Safety Status of Deaf Communities Unknown Following Mozambique Instability

A Mozambican 2-by-2 team member takes a selfie during a recent home visitation. (Photo courtesy DOOR International)

Violence in northeast Mozambique poses an increasing threat to regional stability. More about that here. The French energy giant Total stopped work on a multi-billion-dollar project earlier this week, citing security concerns. An April 20 attack on Palma put some 400,000 people in urgent need of food and shelter.

Terrorist attacks are on the rise in Mozambique; more than 600,000 people were internally displaced by the end of 2020. See our full coverage here.

Paul Njatha, Deaf Evangelism and Church Planting Ministry Director for DOOR International, is still waiting to learn if Deaf communities are safe. “One of the main issues he’s having is getting information in and out of Mozambique,” DOOR President Rob Myers explains.

Many Deaf believers use smartphone video call apps to communicate in sign language. However, using these apps requires Wi-Fi, a utility often restricted in conflict zones.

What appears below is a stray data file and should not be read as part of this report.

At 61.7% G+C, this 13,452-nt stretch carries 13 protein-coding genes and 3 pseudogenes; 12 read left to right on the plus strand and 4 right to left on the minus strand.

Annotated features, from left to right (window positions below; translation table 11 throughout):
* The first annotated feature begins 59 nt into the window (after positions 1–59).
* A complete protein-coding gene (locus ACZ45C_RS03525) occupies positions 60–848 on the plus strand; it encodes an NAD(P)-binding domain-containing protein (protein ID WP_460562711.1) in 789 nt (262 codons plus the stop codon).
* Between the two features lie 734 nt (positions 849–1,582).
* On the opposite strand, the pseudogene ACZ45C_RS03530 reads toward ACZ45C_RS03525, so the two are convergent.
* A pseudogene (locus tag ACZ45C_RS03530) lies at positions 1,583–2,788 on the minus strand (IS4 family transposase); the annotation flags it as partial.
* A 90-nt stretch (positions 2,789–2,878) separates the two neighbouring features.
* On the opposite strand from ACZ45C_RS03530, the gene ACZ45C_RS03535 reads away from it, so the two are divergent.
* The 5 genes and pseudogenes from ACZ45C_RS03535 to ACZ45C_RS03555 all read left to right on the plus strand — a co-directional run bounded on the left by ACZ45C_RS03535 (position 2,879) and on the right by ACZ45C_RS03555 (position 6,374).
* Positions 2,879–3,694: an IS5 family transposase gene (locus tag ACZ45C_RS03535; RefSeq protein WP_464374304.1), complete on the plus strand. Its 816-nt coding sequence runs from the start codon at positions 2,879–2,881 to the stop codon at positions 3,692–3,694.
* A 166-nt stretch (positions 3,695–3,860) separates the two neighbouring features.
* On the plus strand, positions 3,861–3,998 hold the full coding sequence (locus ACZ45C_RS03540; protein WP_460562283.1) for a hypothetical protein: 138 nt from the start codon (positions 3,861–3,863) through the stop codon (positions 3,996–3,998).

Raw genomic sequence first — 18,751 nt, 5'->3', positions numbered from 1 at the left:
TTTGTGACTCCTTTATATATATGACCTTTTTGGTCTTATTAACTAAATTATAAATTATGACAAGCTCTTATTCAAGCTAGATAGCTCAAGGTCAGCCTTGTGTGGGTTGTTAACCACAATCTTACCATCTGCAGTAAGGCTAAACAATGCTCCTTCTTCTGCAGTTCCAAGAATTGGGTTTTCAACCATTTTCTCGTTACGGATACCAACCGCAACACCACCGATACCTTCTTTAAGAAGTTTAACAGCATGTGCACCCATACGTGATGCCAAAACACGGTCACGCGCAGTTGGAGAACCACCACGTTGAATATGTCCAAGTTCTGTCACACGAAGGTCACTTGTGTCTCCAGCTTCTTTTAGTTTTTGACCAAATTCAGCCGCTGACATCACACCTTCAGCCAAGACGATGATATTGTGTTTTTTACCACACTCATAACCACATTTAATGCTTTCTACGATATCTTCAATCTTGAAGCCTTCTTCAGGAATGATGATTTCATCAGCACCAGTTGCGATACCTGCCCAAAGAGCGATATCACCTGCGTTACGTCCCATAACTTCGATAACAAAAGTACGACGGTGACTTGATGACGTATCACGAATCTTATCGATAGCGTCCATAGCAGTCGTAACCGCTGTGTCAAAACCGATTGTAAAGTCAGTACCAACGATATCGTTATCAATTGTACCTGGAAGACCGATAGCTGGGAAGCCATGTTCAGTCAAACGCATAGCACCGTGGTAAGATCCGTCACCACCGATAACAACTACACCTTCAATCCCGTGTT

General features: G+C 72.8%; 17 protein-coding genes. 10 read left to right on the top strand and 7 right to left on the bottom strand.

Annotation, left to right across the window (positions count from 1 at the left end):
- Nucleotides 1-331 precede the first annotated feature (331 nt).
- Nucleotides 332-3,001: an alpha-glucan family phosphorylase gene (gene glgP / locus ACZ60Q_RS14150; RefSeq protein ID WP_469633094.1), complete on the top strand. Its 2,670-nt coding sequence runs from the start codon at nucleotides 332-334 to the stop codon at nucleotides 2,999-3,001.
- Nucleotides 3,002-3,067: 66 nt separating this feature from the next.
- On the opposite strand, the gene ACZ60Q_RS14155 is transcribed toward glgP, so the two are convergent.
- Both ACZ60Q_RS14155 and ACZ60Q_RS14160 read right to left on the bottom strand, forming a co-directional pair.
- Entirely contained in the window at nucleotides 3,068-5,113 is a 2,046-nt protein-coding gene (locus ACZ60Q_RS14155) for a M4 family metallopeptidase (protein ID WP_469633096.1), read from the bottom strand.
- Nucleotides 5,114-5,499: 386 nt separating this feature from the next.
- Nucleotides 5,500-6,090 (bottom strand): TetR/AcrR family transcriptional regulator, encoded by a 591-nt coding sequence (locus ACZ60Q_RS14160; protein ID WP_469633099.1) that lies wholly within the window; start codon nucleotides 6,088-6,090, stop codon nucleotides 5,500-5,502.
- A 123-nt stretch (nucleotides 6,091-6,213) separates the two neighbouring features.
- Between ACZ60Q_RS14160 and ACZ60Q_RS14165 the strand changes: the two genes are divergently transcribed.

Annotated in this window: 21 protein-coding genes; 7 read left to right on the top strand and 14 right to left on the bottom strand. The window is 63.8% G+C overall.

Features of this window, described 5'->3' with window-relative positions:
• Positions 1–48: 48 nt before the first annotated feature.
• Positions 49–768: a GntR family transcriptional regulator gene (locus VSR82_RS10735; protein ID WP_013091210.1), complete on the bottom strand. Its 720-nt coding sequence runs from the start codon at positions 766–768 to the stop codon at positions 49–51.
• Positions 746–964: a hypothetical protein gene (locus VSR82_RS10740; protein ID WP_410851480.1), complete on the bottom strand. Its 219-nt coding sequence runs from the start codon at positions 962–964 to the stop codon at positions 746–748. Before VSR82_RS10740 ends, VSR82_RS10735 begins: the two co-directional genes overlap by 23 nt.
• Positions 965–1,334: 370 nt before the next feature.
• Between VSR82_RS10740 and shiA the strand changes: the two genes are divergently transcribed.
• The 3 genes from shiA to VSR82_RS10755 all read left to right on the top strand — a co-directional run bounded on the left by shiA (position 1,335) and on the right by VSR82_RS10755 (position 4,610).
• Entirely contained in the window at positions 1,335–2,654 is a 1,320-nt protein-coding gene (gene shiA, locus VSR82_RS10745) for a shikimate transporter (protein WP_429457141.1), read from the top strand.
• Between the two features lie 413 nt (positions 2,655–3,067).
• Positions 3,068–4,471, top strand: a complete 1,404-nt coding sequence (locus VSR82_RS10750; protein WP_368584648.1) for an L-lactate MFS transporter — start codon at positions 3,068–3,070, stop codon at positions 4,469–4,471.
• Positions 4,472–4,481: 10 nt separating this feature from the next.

“With limited internet access, limited communication options, plus COVID, you now have an even greater pressure on people who can’t make an audio phone call to someone to let them know they’re okay.”

Preparations are underway as DOOR’s Deaf leaders wait for more information and access to communities in need.

Click here to read more.

SOURCE: Mission Network News, Katey Hearth


  • Ask the Lord to sustain and encourage Deaf communities until they can receive tangible aid.
  • Pray as Deaf church planting teams in Mozambique access affected communities, they can communicate needs to DOOR’s leaders.